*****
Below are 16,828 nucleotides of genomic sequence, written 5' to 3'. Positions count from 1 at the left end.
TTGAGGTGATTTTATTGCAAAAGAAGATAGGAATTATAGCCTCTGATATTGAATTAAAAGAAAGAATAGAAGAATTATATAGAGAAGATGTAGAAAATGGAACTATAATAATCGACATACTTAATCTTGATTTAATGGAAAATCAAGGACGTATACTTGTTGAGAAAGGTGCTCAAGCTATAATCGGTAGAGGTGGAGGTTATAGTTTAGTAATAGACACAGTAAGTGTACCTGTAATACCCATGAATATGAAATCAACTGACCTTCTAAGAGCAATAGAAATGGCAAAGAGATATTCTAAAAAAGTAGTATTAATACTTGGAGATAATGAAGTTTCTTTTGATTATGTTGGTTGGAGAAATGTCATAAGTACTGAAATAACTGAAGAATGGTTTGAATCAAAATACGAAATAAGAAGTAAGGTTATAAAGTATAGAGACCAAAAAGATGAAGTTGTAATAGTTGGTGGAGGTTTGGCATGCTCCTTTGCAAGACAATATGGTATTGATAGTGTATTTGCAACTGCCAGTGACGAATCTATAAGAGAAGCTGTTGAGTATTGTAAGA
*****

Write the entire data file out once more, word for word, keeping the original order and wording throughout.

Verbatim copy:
Below are 16,828 nucleotides of genomic sequence, written 5' to 3'. Positions count from 1 at the left end.
TTGAGGTGATTTTATTGCAAAAGAAGATAGGAATTATAGCCTCTGATATTGAATTAAAAGAAAGAATAGAAGAATTATATAGAGAAGATGTAGAAAATGGAACTATAATAATCGACATACTTAATCTTGATTTAATGGAAAATCAAGGACGTATACTTGTTGAGAAAGGTGCTCAAGCTATAATCGGTAGAGGTGGAGGTTATAGTTTAGTAATAGACACAGTAAGTGTACCTGTAATACCCATGAATATGAAATCAACTGACCTTCTAAGAGCAATAGAAATGGCAAAGAGATATTCTAAAAAAGTAGTATTAATACTTGGAGATAATGAAGTTTCTTTTGATTATGTTGGTTGGAGAAATGTCATAAGTACTGAAATAACTGAAGAATGGTTTGAATCAAAATACGAAATAAGAAGTAAGGTTATAAAGTATAGAGACCAAAAAGATGAAGTTGTAATAGTTGGTGGAGGTTTGGCATGCTCCTTTGCAAGACAATATGGTATTGATAGTGTATTTGCAACTGCCAGTGACGAATCTATAAGAGAAGCTGTTGAGTATTGTAAGA